Oblivion, according to the futurist Marian Salzman, is a gift. The pandemic changed all that.
“Those who were oblivious were able to live in a cloud,” Salzman said last week. “If you weren’t thinking about the future, you didn’t have to worry. But now, no matter where you are in the cloud, you’re subject to the risk of the coronavirus. Everyone is thinking about that, and it’s pushing everyone out of the comfort of oblivion.”
Worrying about the future isn’t a bad thing, according to Salzman, who lives in Switzerland and Connecticut, but considers Tucson her home. “Mankind lacks the ability to plan long-term. That’s where I come in.”
Salzman’s path to futurism began in the field of market research. She found she was unusually good at analyzing trends.
“I made my mark by looking not at trendsetters but at trend spreaders,” Salzman said. “I would look at data and find a pattern, things people would experience and share with a larger population.”
It’s about combining art with science, she said. “The art comes from old age,” said Salzman, who’s 60. “I’ve been around long enough to look at what I got right each year. The science is finding each trend and supporting it with mathematical proof.”
Last year, she predicted that America would be routinely wearing masks in 2020.
“I was looking at how in Asia, after SARS, they still wear masks. I knew that would happen in America, but I thought it would be an air-pollution issue. I didn’t get the part about the pandemic right, but I got the masks right.”
Ultimately, Salzman looks for what she calls “a master trend.”
“I’m after something that ladders up to a bigger story. In 2019, I reported that chaos would become the new normal in 2020. We would be stockpiling essentials and protecting our health. I’m saying that next year, it’ll be about how we’ve become aware that we’re one planet. We’ve started to see how the Australian wildfires are related to the Arizona wildfires, and how a virus can come here from another place. We’ll redefine geography.”
In five years, Salzman insisted, working from home will be the norm in many more industries. “And your personal brand is going to be more important than ever, because more of us will be working for ourselves, even in a corporate environment. The new challenge will be to remain relevant in order to earn a good wage.”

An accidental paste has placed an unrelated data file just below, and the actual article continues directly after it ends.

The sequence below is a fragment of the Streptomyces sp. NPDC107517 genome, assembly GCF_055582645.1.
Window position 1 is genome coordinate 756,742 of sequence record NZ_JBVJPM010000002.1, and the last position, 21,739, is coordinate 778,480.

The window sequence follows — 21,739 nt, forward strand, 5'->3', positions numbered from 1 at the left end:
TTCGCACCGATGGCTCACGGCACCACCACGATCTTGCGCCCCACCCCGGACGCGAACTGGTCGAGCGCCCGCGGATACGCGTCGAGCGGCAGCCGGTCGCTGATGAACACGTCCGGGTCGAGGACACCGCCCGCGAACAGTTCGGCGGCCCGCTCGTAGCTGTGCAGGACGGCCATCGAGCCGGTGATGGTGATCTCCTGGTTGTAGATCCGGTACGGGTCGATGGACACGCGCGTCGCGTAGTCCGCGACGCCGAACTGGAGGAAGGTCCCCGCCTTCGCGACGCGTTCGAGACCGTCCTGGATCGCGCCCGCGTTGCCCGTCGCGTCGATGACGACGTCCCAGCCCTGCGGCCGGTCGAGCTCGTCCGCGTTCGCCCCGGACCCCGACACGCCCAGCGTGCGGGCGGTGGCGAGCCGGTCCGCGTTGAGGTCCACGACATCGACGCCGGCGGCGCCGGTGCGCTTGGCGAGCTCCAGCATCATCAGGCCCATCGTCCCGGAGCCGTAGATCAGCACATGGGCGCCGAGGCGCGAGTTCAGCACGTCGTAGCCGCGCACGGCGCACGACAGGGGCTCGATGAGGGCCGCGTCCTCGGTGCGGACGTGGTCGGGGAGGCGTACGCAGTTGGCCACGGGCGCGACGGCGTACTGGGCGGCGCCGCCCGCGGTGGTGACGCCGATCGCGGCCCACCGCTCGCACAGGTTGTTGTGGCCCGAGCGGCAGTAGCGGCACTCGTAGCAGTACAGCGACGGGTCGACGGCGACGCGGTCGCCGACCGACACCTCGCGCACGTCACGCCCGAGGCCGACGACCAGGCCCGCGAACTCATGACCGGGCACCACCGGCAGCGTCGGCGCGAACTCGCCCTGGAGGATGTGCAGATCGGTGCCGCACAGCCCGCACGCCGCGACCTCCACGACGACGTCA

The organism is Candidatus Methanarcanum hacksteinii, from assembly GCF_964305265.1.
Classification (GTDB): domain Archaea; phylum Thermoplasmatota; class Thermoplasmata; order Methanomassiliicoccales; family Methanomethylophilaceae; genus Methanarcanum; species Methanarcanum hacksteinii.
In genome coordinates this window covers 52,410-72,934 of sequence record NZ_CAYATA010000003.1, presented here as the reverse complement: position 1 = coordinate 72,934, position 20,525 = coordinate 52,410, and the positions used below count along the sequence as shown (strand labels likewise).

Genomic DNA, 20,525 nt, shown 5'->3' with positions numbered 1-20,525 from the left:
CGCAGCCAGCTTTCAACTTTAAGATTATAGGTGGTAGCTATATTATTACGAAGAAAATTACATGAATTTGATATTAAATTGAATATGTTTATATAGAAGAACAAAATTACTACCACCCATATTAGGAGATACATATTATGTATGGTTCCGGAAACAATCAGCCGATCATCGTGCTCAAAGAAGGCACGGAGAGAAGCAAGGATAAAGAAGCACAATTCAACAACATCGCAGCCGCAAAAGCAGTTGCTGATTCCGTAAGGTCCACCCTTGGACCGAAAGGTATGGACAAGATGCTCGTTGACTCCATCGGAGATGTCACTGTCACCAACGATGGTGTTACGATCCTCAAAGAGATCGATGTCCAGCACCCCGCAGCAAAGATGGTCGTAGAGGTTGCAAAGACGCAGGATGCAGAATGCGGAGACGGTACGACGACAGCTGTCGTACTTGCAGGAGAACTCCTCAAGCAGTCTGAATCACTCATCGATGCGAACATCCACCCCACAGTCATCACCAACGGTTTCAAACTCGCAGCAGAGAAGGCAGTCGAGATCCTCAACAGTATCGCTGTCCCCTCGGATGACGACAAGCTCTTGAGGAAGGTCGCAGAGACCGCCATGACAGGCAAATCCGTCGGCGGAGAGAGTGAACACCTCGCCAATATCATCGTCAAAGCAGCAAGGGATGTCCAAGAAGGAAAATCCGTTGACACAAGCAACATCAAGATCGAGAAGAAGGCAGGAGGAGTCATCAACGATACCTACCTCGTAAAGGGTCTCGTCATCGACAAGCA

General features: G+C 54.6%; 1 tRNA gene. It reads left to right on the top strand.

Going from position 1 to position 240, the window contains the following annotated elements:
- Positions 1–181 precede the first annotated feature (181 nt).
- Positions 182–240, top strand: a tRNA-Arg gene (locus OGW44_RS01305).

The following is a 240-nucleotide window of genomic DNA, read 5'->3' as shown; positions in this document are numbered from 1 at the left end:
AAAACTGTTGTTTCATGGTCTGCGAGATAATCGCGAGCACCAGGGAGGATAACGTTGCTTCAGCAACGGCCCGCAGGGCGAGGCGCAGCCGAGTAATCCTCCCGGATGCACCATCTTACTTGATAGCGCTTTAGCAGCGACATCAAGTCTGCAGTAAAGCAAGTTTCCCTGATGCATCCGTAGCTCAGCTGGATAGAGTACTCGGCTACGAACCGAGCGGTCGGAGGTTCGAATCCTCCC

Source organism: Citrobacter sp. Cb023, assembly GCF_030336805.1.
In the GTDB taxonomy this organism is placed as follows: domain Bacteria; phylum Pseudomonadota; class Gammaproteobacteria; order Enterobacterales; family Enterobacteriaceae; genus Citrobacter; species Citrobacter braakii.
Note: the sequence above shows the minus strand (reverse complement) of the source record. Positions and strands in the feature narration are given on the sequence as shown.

Salzman is best known for popularizing the concept of the metrosexual. “It was 2002,” she remembered, “and I was looking at a research study where a third of the men said they no longer felt guaranteed to be the CEO of the bedroom or the boardroom. They were starting to envy the relationships women were having with gay men. They wanted some of that. That beached white male on the couch felt left out.”
Lately, she’s been working on a new book about what we can expect over the next two decades, and last month she published her annual “Zoomsday Report,” with predictions influenced by the pandemic, our hyper-political climate, and trends in technology and distance shopping. Although she’s a professional futurist, Salzman admitted her art and science are sometimes a little off.
“I’ve historically gotten the timing wrong,” she said. “I get it conceptually right, but I always think the future is coming sooner. So, really — never take stock market advice from me.”
Keep Phoenix New Times Free... Since we started Phoenix New Times, it has been defined as the free, independent voice of Phoenix, and we would like to keep it that way. Offering our readers free access to incisive coverage of local news, food and culture. Producing stories on everything from political scandals to the hottest new bands, with gutsy reporting, stylish writing, and staffers who've won everything from the Society of Professional Journalists' Sigma Delta Chi feature-writing award to the Casey Medal for Meritorious Journalism. But with local journalism's existence under siege and advertising revenue setbacks having a larger impact, it is important now more than ever for us to rally support behind funding our local journalism. You can help by participating in our "I Support" membership program, allowing us to keep covering Phoenix with no paywalls.